Declining empire witnessed degradation of coinage
- Published: Jan 20, 2014, 7 PM
Some of the most distinctive coins of the third century A.D. were issued by the Roman Emperor Gallienus, a resilient and remarkable man who reigned from 253 to 268.
Though he faced grave challenges during one of the most chaotic eras of Roman history, he was a cultured emperor who ushered in a revival of the arts known as the Gallienic Renaissance, and who counted among his friends the Neoplatonic philosopher Plotinus.
Later chroniclers faulted Gallienus for the horrible events of his times, mainly because of his father’s anti-Christian policies and Gallienus’ own appreciation for Greek philosophy. Indeed, he was so devoted to pagan religious practices that he was initiated into the Eleusinian Mysteries.
The Roman Empire already was in serious decline when Gallienus’ father, Valerian I, was hailed emperor in the summer or fall of A.D. 253. The era was so chaotic that every one of the 16 men and boys who had been hailed emperor by the Senate during the previous 36 years had earned the title under desperate circumstances — usually a revolt against the reigning emperor.
Valerian had become emperor after defeating Aemilian, a man who three months earlier had rebelled against the emperor Trebonianus Gallus (251 to 253). Gallus had become emperor only because his predecessor, Trajan Decius (249 to 251), and perhaps 25,000 of Decius’ soldiers, had perished in a marsh after being ambushed by Goths.
The crisis that Valerian faced was empire-wide, from the English Channel to the Euphrates River and the deserts of North Africa. Thus, he quickly enlisted his son, Gallienus, as co-emperor. Valerian marched eastward, in hopes of restoring Roman territories that in the previous year had been invaded by Sasanian armies. Meanwhile, Gallienus remained in the West, defending the Rhine and Danube borders from Germanic invasions.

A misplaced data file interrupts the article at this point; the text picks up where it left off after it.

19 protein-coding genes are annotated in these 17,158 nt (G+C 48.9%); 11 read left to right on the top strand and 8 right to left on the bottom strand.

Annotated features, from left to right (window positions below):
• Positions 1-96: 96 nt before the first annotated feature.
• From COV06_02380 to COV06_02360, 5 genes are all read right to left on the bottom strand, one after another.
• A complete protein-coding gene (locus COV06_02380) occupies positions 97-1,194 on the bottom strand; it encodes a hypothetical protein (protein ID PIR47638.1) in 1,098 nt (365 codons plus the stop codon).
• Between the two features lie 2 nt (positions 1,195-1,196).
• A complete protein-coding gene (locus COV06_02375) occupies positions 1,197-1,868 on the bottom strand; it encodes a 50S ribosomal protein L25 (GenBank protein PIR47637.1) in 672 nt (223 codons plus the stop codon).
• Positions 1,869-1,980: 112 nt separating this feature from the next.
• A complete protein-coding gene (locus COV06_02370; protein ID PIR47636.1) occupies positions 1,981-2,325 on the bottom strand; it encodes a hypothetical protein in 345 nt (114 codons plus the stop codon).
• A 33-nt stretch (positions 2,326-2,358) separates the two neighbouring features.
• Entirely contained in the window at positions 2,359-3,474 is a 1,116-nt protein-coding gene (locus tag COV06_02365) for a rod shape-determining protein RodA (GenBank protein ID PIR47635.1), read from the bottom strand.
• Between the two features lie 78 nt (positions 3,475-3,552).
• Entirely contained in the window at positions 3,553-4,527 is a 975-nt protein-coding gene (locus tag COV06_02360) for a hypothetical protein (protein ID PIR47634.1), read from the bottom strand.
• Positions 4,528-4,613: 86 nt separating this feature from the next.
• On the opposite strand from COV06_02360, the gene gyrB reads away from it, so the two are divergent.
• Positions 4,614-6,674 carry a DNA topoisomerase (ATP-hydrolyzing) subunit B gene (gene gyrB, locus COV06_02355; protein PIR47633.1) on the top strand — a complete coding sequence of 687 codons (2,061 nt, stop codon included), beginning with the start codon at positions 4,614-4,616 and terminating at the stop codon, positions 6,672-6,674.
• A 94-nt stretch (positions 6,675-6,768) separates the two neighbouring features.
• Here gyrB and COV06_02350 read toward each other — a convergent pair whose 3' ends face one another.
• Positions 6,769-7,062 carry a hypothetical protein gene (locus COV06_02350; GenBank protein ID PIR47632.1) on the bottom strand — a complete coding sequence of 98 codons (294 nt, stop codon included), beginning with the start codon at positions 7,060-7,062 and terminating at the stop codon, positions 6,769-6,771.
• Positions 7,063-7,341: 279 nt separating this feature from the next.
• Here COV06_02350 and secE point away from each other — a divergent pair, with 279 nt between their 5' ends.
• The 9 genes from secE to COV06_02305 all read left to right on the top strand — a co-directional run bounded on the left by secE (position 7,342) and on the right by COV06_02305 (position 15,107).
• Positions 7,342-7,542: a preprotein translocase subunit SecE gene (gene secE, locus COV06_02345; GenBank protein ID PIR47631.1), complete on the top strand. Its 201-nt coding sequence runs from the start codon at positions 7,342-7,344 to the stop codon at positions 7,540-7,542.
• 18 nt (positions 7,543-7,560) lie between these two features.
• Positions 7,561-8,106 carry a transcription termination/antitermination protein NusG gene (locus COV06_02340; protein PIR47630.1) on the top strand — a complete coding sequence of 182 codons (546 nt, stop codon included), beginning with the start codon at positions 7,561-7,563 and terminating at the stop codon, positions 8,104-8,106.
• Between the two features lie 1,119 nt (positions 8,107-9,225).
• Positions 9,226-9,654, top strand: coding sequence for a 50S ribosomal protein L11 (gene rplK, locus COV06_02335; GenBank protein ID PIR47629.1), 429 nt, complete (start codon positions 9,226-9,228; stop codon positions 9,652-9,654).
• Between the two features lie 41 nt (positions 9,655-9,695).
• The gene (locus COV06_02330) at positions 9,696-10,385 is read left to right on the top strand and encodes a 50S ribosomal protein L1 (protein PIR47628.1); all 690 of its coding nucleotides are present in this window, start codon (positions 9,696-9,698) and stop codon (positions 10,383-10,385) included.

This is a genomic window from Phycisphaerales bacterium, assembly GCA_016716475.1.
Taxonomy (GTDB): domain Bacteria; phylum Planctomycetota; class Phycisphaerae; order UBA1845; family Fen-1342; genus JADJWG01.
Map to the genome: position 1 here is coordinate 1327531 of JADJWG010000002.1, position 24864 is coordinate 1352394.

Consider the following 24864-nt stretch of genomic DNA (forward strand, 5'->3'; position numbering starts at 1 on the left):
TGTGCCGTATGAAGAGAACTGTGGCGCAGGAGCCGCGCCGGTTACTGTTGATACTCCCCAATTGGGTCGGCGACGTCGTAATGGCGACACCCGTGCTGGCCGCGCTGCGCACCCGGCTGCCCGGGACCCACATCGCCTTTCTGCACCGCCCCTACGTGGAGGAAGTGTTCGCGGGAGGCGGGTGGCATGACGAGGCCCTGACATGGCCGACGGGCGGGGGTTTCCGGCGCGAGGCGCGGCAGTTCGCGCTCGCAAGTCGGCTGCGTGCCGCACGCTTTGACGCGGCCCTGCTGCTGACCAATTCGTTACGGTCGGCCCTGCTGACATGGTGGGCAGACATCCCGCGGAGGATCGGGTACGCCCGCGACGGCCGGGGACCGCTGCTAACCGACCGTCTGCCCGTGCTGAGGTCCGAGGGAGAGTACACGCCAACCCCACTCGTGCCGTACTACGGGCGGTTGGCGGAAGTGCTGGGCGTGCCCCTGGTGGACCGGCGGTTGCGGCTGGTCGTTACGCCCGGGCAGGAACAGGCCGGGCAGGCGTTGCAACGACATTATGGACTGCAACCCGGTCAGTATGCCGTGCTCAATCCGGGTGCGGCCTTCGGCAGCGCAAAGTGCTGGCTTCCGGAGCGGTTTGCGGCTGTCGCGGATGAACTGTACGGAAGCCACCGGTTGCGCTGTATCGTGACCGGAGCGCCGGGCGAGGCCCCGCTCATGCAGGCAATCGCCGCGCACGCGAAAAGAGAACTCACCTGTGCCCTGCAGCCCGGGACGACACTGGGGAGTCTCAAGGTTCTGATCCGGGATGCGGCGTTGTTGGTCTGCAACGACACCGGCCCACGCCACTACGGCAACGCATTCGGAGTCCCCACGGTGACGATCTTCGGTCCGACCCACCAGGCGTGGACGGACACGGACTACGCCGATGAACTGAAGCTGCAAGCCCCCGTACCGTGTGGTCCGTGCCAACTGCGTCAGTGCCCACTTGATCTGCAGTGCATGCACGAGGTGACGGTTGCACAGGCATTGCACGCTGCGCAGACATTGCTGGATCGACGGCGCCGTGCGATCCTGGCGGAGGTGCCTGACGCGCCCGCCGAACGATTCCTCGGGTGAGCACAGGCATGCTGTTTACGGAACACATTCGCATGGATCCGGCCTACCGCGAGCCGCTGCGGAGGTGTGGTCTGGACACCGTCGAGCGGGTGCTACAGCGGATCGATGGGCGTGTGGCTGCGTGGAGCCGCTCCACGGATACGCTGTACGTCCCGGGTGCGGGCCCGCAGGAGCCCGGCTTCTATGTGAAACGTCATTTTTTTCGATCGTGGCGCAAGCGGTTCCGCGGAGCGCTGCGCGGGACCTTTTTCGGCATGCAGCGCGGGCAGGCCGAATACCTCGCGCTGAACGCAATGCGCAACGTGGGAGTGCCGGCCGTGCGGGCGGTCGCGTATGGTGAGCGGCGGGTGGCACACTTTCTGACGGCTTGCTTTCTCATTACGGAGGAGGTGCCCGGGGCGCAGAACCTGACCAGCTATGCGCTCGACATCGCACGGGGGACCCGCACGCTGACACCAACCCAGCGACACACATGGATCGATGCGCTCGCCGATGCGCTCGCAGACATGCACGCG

The earliest coins of Valerian and Gallienus were of comparatively good manufacture, especially the first emission. Silver double-denarii from the start of their reigns contained as much as 22 percent silver — typical for the period. Also, the quality of artistry and production was reasonably good.
The co-emperors tirelessly fought their enemies. Gallienus led regular campaigns on the empire’s northern borders, and was hailed Germanicus (conqueror of the Germans) five times between 253 and 258, before he had to turn his attention to defending Italy from a surprise invasion by Alemanni who had crossed the Rhine.
Valerian was similarly embattled in the East. In addition to dealing with the Sasanians, he had to contend with Goths and Scythians who were making terrifying seaborne raids into Asia Minor. He also had to contend with rebellions and an invisible foe, the plague, which began to cripple the Roman armies.
Sometime between April and June of 260, Valerian and many of his top officers were taken hostage by the Sasanian king, Shapur I, as the Romans were attempting to negotiate a truce on behalf of their plague-stricken army. It was a low-point in Roman history, and a serious blow to the Roman world — especially to Gallienus, who no longer had an imperial colleague.